By Dr. Bruce Little
October brings with it falling leaves, chilly air, football, the World Series and Halloween. All these things can be met with gratitude after a long, hot summer although we don’t like the winds too chilly. Especially if the winds bring in the rain and causes the multi-colored leaves to drop to the ground creating a need to get out the rakes and clean the leaves from the yard. Halloween can be great fun for the kids and many adults; however, it can be stressful for the family pets. A constant ringing of the doorbell and strangely dressed people appearing when the door is opened, with lots of scary costumes and elevated and unusual noises, can stress out many dogs and cats. It is not unusual for pets, especially dogs, to exhibit physical signs of stress through vomiting, diarrhea, barking and unexpected fearful aggression. Some will even bite when stressed, although it is an uncommon behavioral characteristic for that particular dog under normal circumstances. Cats may also have vomiting and diarrhea although they are more likely to run from the scene and hide. It is best to place your pets in a closed, quiet room with a television or stereo playing to distract them. A synthetic hormone product called Felway can be sprayed on cats to help relieve their anxiety. You might also provide your pets with a long-lasting, treat-dispensing toy to keep them entertained during the height of the trick-or-treat activities. You can buy these produces at most pet supply stores. For pets with severe anxiety levels during the intrusion of swarms of trick-or-treaters on Halloween night, it may be necessary to consult your veterinarian about anti-anxiety or tranquillizing drugs. If you are unfortunately blessed with one of these pets that has a severe reaction to the activities of Halloween, you should take the pet to the veterinarian before the festivities begin in order to maximize the effects of calming medications.
It is best to keep your pets indoors during this time of year. Halloween pranks against pets can be vicious, especially if your cat happens to be a black cat. People, even younger children, are more likely to take actions against a pet on Halloween that is induced by the group mentality, and would not be a consideration at any other time of year. You must be careful that your pet does not dart out of the door when the doorbell rings and the door is opened to greet them, and a group of costumed strangers present themselves with loud revelry. Dogs and cats are subject to being hit by cars or other vehicles while under stress and confusion. They may not react to traffic as they normally would if a group of costumed trick-or-treaters approach them on the other side of the street. It is imperative that the pet, dog or cat, has proper identification in case they do break the barriers of the house or yard. I prefer that all pets be microchipped with a standard chip inserted by a veterinary professional and the information regarding the pet’s name and contact information be kept updated with the company registry database. If the pet is going to have the opportunity to go outside during Halloween, it is also best to have a collar with identification information immediately accessible by neighbors and the people who are celebrating Halloween. These good Samaritans may save you a trip to the animal hospital or animal shelter to retrieve your confused dog or cat by bringing them home.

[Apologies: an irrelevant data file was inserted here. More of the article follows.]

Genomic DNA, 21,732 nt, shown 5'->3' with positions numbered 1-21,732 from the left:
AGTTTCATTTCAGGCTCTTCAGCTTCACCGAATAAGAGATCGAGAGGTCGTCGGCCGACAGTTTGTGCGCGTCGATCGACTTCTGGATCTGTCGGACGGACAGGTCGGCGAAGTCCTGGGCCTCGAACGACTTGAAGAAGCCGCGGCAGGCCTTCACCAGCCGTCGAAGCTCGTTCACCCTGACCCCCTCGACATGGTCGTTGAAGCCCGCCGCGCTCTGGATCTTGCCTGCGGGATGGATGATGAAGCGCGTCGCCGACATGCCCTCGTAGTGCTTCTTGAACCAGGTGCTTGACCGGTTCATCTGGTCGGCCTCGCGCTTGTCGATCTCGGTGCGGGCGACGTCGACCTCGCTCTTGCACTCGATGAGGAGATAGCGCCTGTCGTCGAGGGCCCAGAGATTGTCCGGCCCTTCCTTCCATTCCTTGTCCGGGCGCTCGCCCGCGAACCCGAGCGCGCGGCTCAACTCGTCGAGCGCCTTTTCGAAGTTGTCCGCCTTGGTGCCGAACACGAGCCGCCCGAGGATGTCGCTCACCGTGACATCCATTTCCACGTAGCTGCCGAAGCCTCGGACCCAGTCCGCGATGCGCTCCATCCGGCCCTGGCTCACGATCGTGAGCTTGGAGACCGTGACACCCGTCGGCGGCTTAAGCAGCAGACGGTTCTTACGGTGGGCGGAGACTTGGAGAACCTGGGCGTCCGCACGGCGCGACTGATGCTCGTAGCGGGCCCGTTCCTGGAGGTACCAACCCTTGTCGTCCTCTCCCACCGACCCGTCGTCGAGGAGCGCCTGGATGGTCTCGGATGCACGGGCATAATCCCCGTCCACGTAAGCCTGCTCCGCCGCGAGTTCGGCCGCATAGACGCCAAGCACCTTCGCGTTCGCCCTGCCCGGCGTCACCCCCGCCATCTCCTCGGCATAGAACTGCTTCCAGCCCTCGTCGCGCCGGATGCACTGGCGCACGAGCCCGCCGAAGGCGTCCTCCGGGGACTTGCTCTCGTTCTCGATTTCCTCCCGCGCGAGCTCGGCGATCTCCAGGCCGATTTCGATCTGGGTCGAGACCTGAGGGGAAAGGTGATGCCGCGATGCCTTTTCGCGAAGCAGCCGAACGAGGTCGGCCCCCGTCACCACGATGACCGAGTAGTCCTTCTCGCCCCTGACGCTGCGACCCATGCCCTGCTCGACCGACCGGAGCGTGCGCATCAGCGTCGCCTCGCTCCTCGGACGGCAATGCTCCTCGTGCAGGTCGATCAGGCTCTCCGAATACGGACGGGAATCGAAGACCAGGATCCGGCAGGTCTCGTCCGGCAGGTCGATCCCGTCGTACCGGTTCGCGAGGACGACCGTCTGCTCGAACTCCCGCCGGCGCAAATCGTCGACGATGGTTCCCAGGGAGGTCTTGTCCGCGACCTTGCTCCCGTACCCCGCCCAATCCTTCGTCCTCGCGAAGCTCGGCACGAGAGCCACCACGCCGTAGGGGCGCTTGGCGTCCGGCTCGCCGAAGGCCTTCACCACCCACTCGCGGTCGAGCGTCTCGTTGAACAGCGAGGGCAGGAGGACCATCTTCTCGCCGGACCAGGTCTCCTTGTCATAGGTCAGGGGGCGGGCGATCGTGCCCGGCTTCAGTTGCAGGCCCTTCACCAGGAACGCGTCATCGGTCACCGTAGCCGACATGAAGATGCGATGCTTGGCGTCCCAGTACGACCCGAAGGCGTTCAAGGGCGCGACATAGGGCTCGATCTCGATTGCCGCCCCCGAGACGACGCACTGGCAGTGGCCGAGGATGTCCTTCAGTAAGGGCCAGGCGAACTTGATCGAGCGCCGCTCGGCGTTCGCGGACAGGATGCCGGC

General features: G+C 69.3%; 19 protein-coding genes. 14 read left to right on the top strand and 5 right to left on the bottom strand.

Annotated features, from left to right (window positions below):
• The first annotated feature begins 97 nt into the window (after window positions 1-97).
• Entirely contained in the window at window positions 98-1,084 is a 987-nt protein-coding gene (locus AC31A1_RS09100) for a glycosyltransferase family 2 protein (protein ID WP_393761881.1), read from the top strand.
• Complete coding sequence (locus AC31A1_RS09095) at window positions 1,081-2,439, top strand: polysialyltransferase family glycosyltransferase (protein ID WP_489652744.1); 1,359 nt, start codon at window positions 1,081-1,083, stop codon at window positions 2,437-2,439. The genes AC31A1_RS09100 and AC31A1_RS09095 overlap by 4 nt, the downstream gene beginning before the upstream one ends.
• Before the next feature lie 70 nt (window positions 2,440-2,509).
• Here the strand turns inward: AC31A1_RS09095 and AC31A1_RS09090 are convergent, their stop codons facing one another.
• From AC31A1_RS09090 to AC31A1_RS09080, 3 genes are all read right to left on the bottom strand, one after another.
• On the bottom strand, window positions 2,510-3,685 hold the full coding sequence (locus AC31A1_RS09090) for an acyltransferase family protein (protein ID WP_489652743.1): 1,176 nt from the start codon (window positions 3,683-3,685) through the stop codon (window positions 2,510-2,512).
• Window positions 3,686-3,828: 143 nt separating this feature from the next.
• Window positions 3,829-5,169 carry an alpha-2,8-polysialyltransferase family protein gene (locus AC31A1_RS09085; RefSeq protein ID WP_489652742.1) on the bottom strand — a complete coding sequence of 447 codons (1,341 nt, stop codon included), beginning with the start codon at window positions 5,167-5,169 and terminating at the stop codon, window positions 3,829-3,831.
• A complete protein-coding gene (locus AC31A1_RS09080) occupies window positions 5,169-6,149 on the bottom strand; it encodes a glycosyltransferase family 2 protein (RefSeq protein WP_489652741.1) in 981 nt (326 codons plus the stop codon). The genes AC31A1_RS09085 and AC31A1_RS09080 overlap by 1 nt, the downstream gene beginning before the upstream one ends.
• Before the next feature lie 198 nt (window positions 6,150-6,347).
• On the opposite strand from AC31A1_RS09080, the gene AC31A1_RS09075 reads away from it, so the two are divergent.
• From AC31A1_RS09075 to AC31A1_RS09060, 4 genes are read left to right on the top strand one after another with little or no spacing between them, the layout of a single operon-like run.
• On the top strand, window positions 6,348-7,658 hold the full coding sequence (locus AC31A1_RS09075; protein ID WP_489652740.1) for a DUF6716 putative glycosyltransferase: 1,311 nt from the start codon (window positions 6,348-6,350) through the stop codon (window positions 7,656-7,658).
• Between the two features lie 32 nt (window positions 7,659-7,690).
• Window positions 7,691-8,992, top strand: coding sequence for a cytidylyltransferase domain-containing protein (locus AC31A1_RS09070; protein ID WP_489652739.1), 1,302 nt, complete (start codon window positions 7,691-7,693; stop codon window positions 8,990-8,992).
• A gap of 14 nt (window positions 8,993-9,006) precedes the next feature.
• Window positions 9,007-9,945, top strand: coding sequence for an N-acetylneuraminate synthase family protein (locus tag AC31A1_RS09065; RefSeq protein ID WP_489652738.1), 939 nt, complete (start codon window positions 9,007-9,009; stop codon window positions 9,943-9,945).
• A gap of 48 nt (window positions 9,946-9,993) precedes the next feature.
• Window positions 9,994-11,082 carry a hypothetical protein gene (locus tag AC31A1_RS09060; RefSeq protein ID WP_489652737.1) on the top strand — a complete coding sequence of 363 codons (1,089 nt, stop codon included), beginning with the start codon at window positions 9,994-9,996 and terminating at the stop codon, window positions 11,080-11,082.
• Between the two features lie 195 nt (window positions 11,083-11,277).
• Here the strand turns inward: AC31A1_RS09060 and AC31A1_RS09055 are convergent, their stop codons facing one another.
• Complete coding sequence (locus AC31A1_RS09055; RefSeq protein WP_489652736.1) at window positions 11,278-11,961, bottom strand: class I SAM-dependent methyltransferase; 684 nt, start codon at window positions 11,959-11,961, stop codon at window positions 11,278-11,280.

It is not a good idea to take you dog trick or treating with you. Dogs who live at the residence where you go to trick or treat may be protective of their domain and charge out of the house and fight with the visiting dog. Dog fights are difficult to break-up under any circumstances, let alone when one is dressed in a Darth Vader suit with a full head mask. Also, dogs get excited when encountering other groups of revelers, especially if they too have a dog in tow, and charge into the street not respecting the presence of vehicles as they would under normal circumstances. Veterinarians treat dogs that were hit by a car every year during the Halloween season. Candles placed in jack-o-lanterns provide another opportunity for dogs and cats to cause problems during the Halloween season. Being inquisitive, pets tend to explore new objects to see what they are and how they may affect their own lives. An overturned candle can burn the nose of a dog or cat, or even start a fire in nearby papers or curtains. The vapors off a burning candle inside a pumpkin may cause special concerns for pet birds who breathe those vapors into their air sacs. Keep candles out of reach of the pets and pet birds away from the vapors.